More about Nickel
Last week, we discussed the crazy goings on in the nickel market and why retail investors should take note. As I wrote, Tsingshan Holdings, the world's largest producer of nickel and founded by Chinese oligarch Xiang Guangda (nicknamed "Big Shot"), had amassed a giant short position in nickel and got caught in a vicious short squeeze. Nickel prices, normally around $25,000/ton, rocketed briefly to over $100,000 for a few minutes. The London Metals Exchange (LME), the site for all this madness, promptly suspended trading for a week and cancelled all trades, retroactively, for the day it considered prices to be "wrong," or not the "real" price. In that time, Tsingshan was able to secure financing for its short position from the banks that acted as his intermediaries to execute the position in the first place: JP Morgan, Standard Chartered, and BNP Paribas. In other words, all the banks that would have gotten killed if they didn't bail Tsingshan out. Remember the concept of "moral hazard." Apparently, the LME doesn't!
Of course, Tsingshan was allowed to keep their massive short position, no harm, no foul. At the same time, the exchange instituted price limits to keep the nickel stable. Apparently, the exchange thinks that it knows better than the market what the true price of nickel should be. Or it's so worried about insolvency that it's willing to do anything to survive. Or both.
Lesson for retail investors: exchanges will, and for the most part can, do anything if they feel their financial insolvency is threatened. That includes, but is not limited to, suspending trading, instituting price limits, or even cancelling trades.
Agricultural Sanctions? The next big trade?
The Ukrainian war is unfortunately entering its fourth week, unabated. Financial sanctions are draconian and widespread, but certain sectors less so than others. Citing humanitarian grounds, Cargill, ADM, Bayer, Bunge, and others continue to sell seeds and handle product in Russia. So far, agricultural products have been spared sanctions, but there are increasing calls to extend them to the sector. Since Russia is a major exporter of wheat, prices are up about 45% so far this year. Sanctions will only drive wheat and other crops higher, and in turn, any equities related to them. As you can see in the chart below of Archer Daniels Midland (ADM), the stock has already shot up about 15% since the beginning of the war. However, and crucial for options investors, its implied volatility has moved upward but not significantly so. The result is that options in ADM are still not expensive relative to volatility.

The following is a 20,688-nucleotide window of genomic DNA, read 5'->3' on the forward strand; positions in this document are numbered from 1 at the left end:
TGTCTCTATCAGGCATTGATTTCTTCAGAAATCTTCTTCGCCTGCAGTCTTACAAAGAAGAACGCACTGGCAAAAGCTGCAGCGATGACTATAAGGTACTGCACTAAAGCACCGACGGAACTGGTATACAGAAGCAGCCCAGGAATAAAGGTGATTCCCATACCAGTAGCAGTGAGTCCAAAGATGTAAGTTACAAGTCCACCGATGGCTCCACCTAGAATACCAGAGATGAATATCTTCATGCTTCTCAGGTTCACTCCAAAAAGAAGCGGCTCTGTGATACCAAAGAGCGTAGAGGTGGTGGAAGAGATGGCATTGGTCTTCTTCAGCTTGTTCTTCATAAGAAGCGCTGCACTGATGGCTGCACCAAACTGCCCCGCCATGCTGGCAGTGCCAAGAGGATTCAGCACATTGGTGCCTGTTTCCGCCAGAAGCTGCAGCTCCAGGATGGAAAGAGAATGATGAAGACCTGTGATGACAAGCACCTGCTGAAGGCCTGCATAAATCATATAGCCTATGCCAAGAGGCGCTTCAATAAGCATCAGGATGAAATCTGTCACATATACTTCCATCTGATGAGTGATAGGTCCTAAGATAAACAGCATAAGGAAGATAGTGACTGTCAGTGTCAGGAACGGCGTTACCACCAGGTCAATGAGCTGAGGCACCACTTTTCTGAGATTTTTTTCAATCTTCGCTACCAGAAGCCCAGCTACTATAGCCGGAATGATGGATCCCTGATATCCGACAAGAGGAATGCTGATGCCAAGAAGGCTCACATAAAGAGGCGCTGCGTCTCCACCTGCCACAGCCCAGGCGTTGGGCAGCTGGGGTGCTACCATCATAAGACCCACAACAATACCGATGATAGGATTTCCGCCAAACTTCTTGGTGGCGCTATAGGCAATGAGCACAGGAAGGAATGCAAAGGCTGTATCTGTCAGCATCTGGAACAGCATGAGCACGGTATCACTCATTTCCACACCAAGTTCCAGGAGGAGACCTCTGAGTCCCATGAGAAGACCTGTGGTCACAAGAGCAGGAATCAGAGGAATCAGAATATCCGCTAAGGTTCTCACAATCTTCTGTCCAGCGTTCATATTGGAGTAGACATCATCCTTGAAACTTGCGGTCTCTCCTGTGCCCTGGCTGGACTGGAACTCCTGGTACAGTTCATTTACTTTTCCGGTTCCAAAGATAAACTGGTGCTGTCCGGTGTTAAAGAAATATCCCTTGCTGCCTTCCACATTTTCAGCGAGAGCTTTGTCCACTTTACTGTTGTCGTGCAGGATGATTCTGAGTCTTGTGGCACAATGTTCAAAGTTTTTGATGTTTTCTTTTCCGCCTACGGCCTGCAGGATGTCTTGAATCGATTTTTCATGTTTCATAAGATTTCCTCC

As we have highlighted in previous blogs, a similar effect (volatility has not kept up with prices) can be seen in Cheniere Energy (LNG) below:
Bitcoin is Very Sleepy
After listening to anyone who regularly attended The True Church of Crypto over the last several years, you would have thought that the last six months would have been the golden age of crypto. Inflation, sanctions, war: all the elements cited for its ascendancy came to pass. And yet, in 2022, not much has been going on in either its price or implied volatility.
Why? More on this next week.
Finally, I would be remiss if I didn't mention the latest meme nuttiness:
Hycroft Mining Holding Corp (HYMC)
If you follow meme stocks, this is pretty good. The story concerns Hycroft, a small-cap gold mining company in Nevada that ceased operations at its only mine last November, and AMC, which now seems to be a meme stock merchant bank with a chain of movie theaters attached. On March 15, Hycroft announced that it was getting a getting a $28 million equity investment from AMC. (Why AMC invested in a gold mine is another subject. Needless to say, they are trying to diversify away from empty movie theaters. Ok, good plan, but gold mines?)
Prior to that date, Hycroft was all the rage on Reddit, with prices driving from $0.33 on March 7th to a high of $1.88 on March 11th. As is usually the case, meme investors flooded into certain short dated out of the money calls, anticipating lift off – the $2.50 call, expiring last Friday, went from a volume of 20 contracts on March 7th to 15,806 on the 14th. Needless to say, the hype fizzled, and the stock closed at $1.34. I imagine lots of disappointed investors. But isn't that the point of meme investing? You don't just buy one low premium, out of the money call, you buy lots of them in different stocks and sectors, hoping that just a few will be extraordinarily profitable. You can call it the Insect Baby Strategy: thousands are born because only a few will survive. I guess it's similar to what AMC is trying to do: invest in many different businesses and sectors in the hope that one of them will bail them out. We shall see!